With stable growth, a growing middle class and a policy of national and continental economic expansion focused on expanding sectors such as renewable energy, Morocco is emerging as North Africa’s economic leader
Fifteen years which changed Morocco
Fifteen years ago, King Mohammed VI faced a sizeable challenge: successfully juggling the need for change with the apparent political and economic inertia in his deeply traditional kingdom.
Today, although there is still much to be done, the country has nevertheless achieved the privileged status of a stable, peaceful Arab nation, governed smoothly by a democratically elected Islamist party. The successful transition from traditional kingdom to a modern global player, envied throughout the Arab and Muslim world, means that today more than ever Morocco is a key force in the region.
Numerous institutional and societal advances have laid the foundation for this stability, while economic reforms have succeeded in improving the day-to-day life of the Moroccan people and positioned the country comfortably and sustainably in the global arena.
“Morocco has successfully made the transition from traditional kingdomTweet This
to modern global player”
The emergence of national champions
In order to foster the emergence of its long-overlooked middle class, Morocco has refocused its economy through a policy of promoting “national champions” – those large enterprises which are capable of supporting the country’s economic development.
In 2004, the Emergence plan came into being, led by Mounir El Majidi, with the aim of implementing a new model of economic governance alongside Mohammed VI.
Emergence was built around several long-term sectoral plans in the fields of textiles, aeronautics, agriculture and infrastructure. These included the construction of a vast highway network that has grown from 43 miles (70 kilometers) in 1999 to 1,240 miles today; the Tangier-Med Port, which was inaugurated in 2007 and has since created over 30,000 jobs; the high-speed Casablanca-Rabat-Tangiers train link, the first on the African continent, which will open in 2018; as well as the development of one of the world’s biggest solar plants in Ouarzazate, which will be completed in 2020 and will provide almost half of the country’s electricity.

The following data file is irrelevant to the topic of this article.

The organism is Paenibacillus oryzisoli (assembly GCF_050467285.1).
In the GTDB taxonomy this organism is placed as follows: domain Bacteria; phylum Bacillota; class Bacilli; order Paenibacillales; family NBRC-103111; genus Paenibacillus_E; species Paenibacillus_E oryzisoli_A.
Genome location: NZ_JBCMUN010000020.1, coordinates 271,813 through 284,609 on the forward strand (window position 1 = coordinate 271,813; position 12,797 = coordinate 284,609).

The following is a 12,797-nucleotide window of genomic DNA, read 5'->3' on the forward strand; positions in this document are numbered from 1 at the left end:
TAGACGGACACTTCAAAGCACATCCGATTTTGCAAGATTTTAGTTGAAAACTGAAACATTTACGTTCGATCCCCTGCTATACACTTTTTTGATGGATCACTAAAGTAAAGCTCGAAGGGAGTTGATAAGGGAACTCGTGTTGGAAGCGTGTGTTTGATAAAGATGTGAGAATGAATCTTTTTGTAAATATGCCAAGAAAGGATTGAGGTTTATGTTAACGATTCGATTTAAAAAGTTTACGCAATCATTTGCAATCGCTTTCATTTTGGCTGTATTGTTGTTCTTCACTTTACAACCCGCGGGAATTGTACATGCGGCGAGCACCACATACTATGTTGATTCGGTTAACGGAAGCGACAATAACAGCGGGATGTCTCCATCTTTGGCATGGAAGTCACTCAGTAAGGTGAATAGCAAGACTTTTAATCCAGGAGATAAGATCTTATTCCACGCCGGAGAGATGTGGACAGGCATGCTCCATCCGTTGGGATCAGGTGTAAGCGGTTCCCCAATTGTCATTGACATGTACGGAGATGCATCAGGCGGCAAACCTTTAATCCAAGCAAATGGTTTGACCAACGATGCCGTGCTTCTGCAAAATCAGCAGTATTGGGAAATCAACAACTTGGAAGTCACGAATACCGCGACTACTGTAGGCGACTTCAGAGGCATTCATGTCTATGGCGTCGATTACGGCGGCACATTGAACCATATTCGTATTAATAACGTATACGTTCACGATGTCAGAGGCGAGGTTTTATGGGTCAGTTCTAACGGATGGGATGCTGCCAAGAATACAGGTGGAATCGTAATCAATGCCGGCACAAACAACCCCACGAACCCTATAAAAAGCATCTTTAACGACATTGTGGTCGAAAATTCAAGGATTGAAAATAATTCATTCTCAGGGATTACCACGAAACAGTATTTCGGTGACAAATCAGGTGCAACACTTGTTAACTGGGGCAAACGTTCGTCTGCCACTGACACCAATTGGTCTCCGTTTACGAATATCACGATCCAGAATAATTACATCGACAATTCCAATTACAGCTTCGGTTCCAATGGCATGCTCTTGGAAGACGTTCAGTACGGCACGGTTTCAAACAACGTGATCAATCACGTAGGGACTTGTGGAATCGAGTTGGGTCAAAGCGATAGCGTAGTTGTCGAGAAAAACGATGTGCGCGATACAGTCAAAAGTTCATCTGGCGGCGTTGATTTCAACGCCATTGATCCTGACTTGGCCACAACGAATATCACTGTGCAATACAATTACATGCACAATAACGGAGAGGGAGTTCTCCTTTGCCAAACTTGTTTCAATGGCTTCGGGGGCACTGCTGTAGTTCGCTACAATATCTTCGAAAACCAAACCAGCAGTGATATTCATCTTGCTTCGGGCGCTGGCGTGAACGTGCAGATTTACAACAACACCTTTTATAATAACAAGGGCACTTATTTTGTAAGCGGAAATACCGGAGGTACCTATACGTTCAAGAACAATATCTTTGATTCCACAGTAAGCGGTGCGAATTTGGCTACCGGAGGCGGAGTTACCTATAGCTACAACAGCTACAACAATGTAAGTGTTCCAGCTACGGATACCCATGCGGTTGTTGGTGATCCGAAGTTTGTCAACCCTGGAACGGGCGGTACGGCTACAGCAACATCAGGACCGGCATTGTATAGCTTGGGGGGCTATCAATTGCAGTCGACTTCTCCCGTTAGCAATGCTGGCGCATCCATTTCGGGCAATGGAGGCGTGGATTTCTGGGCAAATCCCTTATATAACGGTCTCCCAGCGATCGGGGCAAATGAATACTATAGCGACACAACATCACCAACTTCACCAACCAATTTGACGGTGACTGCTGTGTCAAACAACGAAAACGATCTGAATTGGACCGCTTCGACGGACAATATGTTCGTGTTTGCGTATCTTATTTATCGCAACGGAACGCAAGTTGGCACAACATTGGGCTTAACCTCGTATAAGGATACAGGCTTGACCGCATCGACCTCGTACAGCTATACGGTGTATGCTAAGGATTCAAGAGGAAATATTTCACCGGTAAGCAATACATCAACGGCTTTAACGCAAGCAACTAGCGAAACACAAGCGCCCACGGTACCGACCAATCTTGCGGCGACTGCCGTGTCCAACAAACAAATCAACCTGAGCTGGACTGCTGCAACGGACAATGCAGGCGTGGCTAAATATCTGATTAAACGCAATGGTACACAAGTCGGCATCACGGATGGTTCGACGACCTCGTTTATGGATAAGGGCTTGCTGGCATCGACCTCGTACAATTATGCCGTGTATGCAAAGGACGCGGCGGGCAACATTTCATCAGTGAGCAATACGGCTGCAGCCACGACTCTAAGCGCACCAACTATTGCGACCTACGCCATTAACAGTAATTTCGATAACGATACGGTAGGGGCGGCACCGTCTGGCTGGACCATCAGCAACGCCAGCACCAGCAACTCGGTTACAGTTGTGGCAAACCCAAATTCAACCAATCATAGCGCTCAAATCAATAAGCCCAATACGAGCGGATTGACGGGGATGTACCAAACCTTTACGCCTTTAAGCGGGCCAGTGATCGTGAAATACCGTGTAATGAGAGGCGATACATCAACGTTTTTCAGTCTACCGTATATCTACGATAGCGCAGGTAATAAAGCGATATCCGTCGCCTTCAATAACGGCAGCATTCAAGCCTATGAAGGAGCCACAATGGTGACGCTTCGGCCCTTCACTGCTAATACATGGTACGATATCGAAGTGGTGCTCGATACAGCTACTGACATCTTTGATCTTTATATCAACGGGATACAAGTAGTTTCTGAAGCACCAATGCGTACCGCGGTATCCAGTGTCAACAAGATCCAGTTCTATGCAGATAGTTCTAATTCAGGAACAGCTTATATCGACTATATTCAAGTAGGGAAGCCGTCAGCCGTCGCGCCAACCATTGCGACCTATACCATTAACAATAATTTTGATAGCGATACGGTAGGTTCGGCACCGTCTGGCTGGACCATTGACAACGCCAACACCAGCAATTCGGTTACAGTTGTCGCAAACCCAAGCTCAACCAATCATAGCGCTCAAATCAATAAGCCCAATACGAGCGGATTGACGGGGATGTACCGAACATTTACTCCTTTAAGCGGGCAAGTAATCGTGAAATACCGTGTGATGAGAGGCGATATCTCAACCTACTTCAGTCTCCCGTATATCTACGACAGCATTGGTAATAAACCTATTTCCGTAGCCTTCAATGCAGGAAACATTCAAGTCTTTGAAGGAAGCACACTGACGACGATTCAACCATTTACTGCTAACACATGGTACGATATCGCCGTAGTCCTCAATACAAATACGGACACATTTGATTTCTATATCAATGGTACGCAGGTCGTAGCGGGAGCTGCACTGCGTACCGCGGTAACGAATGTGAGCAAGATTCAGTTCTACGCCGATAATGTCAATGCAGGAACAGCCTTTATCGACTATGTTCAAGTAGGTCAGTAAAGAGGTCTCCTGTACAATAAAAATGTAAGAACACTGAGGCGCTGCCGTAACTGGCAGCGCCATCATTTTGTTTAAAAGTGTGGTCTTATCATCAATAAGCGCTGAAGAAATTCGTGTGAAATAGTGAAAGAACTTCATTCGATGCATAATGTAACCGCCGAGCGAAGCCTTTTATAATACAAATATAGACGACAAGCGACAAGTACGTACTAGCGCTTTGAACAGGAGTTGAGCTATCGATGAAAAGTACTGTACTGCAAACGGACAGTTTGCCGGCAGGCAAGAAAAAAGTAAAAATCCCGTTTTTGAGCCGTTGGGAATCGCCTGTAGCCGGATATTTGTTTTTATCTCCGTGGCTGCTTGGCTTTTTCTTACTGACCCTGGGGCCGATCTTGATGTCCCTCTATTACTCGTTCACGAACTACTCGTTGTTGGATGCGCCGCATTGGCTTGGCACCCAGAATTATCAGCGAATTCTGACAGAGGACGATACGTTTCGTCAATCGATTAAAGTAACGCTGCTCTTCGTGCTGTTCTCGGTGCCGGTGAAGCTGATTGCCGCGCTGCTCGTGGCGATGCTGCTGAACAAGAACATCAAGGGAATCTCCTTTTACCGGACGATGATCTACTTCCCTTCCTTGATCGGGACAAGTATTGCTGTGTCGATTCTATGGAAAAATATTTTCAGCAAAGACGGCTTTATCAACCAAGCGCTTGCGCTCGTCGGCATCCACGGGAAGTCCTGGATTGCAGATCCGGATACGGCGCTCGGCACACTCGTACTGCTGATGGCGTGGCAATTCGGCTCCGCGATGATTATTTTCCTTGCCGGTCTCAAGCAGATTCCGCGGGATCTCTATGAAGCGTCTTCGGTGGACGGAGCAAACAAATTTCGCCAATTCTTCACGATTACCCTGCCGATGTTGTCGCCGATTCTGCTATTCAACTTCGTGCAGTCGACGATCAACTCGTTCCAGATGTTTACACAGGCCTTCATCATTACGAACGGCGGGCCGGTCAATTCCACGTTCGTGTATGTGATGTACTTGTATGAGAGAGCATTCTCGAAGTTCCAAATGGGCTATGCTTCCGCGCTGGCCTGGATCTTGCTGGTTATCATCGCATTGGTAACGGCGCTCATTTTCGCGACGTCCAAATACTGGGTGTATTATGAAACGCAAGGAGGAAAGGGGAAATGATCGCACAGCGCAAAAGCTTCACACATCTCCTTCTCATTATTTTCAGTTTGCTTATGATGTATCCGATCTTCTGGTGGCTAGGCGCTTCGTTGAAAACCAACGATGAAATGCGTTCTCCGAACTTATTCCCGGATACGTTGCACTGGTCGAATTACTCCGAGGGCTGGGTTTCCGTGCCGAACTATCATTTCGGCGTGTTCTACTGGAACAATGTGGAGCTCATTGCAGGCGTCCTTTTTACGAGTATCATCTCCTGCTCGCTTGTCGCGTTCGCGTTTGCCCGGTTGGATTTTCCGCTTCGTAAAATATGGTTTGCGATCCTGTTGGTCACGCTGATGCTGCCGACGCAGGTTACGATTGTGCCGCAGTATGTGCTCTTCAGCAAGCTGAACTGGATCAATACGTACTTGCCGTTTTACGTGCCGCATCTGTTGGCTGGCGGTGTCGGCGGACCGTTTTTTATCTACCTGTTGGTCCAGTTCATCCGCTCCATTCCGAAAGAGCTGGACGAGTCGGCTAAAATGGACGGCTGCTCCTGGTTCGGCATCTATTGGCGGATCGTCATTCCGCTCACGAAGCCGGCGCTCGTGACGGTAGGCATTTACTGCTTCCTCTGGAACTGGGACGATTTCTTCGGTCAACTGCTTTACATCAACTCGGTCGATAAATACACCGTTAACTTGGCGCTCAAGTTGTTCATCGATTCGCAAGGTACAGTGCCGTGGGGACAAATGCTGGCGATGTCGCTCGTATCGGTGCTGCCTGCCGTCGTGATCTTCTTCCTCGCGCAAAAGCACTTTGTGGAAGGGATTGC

The National Investment Company (SNI), whose major shareholder is the royal holding company, is the catalyst for all of these future investments. It was completely overhauled at the same time as the Moroccan economy, going from a conglomerate with historical holdings in all the companies producing staples such as milk, water, sugar and oil – which it sold between 2012 to 2014 – into a real investment fund, focused on the more capital-intensive sectors of the future: banking, telecommunications, energy, transport and real estate. SNI’s bias today is toward non-majority shareholding, in order to create linkages with and among other talented companies in the same sectors. Its mission has been accomplished, and national brands such as Inwi, Nareva, Marjane and Attijariwafa Bank have now been established as symbols of the Moroccan economy.
Another Moroccan economic priority is renewable energy. The kingdom imports almost all of its fossil fuels. Because of this unsustainable situation, Mohammed VI has emphasized the need for the country to switch to new sources of clean energy. As announced by the king at the COP 21 meetings in Paris in December 2015, by the end of the decade, renewables should represent 42 percent of the energy mix (compared with the current 19 percent). Symbolic of this new green path are the Tarfaya wind park, Africa’s biggest, and the solar park, among the world’s largest, that is currently under construction at Ouarzazate. The COP 22 will be held this year in Marrakech.
Mounir El Majidi, a key figure
Behind this radical change at the SNI is one man, the unassuming Mounir El Majidi, an entrepreneur whom Mohammed VI, upon his accession to the throne, decided to place in charge of his private secretariat, the royal holding company, the music festival Mawazine and the Royal Football Academy.
This is not an easy mission. Political, financial and economic issues were a key theme during the Arab Spring, and Mounir El Majidi’s reputation suffered when a group of his detractors condemned this supposed mix of interests. Despite the difficulties faced by its leader in maintaining a positive public image, the royal holding company is clearly recognized throughout Morocco as an engine of national and pan-African growth.
Morocco’s African strategy
The transformation of the Moroccan economy is ongoing. Today, the strategy laid out for the country at the highest state level is about to set off on a new phase of development which will see Morocco embark upon a pan-African economic expansion. This strategy is supported by the chamber of commerce and major economic players such as SNI and its shareholdings, which are gradually establishing themselves on the continent. Attijariwafa Bank is now the top banking group in the CFA franc zone by number of branches, and the cumulative economic weight of the five Moroccan banks makes them the major banking force in Africa. Today, 55 percent of Royal Air Maroc’s traffic goes to African countries, making Casablanca a regional hub. Morocco is also now the best-connected African country by sea routes, according to a United Nations Conference on Trade and Development (UNCTAD) report, and has seen a 20 percent increase in 2015 in the number of containers going through its ports.
The most recent visits by King Mohammed VI with more than 70 entrepreneurs to sub-Saharan Africa bear witness to the strategy’s achievements on the diplomatic and economic levels, and demonstrate the growing Moroccan influence in Africa. More than ever, the development of this South-South cooperation reinforces the role of the Kingdom of Morocco as a major geopolitical player within the continent and on the global economic stage.